Fly fishing some of our many reservoirs in Colorado this June? Don’t leave home without some chironomid patterns in your fly box.
Mature chironomid pupa will hang vertically in the water about 6" off bottom without motion. Every minute or so, they will wiggle and then rest. Brian Chan, a well-known Canadian entomologist, says that “the pupae swirl around in the water one to two feet off the bottom of the lake bed. During this process, they mature (for three to five days before they make their journey to the surface to hatch as adults.”
This explains why the first one to two feet off the lake bottom is often so productive, and also why trout often take chironomid pupa imitations deep in the lake when there is no evidence of a hatch on the surface.
Kenny Romero, Angler’s Covey guide, explains that chironomids wiggle, squirm, and jerk their way to the top in a very slow ascent. Romero suggests “I usually start fishing the chironomid just off the bottom and very slowly strip up with frequent rest stops. This mimics the real deal. When I get a strike, I generally stay in that area until the bite stops. Then go back to prospecting.”
Fishing the chironomid
Two key things to remember:
1) The chironomid emerges from the bottom of the lake so determine the depth and then adjust your strike indicator accordingly to move the fly 10” to 24” from the bottom. After you cast wait a good minute to allow the fly to sink before you begin your retrieve.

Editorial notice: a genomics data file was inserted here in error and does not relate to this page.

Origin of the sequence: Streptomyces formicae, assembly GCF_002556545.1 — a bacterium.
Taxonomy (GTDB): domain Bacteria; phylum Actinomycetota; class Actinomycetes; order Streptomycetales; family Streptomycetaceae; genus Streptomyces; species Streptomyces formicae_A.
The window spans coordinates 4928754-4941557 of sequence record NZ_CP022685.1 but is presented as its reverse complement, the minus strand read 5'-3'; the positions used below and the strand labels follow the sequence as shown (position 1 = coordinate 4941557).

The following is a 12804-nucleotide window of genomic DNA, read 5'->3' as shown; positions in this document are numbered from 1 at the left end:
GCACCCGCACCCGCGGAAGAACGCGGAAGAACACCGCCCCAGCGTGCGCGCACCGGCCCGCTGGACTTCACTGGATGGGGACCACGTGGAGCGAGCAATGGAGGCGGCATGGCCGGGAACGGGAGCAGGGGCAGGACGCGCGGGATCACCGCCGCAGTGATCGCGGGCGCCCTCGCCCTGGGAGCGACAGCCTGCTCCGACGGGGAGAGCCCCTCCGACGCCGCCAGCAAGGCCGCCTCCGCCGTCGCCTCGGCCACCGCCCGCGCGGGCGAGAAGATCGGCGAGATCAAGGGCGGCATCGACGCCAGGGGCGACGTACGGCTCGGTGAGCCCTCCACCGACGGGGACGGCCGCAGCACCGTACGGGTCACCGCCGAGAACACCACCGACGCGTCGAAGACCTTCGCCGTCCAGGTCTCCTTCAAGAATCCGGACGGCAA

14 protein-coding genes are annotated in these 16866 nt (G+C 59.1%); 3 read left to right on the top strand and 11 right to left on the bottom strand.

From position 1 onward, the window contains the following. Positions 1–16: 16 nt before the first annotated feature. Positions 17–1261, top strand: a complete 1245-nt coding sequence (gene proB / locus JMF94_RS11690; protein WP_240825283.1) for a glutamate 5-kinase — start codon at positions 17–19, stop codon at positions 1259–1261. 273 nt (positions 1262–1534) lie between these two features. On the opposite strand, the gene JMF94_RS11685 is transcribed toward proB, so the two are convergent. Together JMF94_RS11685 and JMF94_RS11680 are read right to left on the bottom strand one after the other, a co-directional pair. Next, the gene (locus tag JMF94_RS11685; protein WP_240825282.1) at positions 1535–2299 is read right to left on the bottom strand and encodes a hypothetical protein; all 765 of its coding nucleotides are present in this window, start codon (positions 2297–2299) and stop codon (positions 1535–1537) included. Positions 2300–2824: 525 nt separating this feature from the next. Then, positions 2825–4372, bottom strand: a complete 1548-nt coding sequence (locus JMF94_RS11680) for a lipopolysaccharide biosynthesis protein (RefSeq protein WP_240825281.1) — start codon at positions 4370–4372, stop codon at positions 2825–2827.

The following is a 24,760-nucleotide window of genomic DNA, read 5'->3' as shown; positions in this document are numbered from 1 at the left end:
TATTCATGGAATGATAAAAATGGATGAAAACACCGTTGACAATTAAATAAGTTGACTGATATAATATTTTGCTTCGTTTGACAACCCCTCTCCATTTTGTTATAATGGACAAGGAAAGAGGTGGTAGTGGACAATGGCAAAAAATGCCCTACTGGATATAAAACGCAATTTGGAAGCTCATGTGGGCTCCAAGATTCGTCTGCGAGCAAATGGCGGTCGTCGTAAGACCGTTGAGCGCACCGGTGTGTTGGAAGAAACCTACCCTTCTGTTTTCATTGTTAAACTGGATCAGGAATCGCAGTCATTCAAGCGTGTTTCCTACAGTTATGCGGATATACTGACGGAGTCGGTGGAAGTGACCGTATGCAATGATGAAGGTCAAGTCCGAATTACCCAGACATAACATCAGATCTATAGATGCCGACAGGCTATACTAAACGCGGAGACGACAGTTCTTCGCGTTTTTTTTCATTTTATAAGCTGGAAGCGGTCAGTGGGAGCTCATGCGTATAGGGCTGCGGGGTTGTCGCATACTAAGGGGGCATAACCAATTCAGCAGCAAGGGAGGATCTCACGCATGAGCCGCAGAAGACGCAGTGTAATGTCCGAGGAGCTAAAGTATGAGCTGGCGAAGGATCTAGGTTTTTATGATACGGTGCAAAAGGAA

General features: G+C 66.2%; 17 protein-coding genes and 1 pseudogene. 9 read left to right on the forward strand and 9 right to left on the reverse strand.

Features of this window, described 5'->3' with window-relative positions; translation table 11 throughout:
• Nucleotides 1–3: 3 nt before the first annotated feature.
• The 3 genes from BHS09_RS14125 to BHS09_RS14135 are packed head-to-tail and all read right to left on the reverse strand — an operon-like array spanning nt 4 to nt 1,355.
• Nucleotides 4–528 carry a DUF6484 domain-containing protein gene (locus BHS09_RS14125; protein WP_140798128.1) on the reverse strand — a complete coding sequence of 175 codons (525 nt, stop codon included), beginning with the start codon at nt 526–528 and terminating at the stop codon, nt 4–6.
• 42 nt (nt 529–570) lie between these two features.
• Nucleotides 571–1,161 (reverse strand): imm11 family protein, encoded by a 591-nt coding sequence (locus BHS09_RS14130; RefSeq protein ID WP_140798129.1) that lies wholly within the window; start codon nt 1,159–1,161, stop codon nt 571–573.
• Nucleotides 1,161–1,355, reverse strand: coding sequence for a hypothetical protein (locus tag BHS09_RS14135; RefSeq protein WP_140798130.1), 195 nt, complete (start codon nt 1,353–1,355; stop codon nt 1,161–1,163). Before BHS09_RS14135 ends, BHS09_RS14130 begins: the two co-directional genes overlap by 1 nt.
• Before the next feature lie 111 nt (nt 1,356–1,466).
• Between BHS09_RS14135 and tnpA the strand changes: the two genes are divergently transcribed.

2) After the fly has sunk, make your strips and then pause. Get enough movement so your strike indicator makes a wake on the surface.
For June, Angler’s Covey guides like these chironomid patterns:
Jon Kleis and Jon Easdon go to the Jumbo Juju in a size 18
Justin Brenner likes Chan’s Chironomid bomber in different colors
See the video for tying the Chan’s chironomid here.
See a video of Brian Chan tying up Phil’s chromie here.
Kenny Romero recommends a variety of red, black, brown and green color chironomids with varying colors of ribbing (gold, white, silver and black) in sizes 18 to 10. When he ties them up, he uses “sparkle yarn or white, for the gills. Often times a simple bead ( white, black, metal, etc. is sufficient). “
I use various curved and straight nymph hooks . I find that a slender body works best. The latest epoxy style chironomids with translucent finish works well. But I also have days where a thicker body thread pattern is the ticket.
Come into the shop for our great fly selection or for the materials you need to tie up your own chironomids!
Orvis 101 Introduction to Fly Fishing
Early season stillwater Fundamentals-Classroom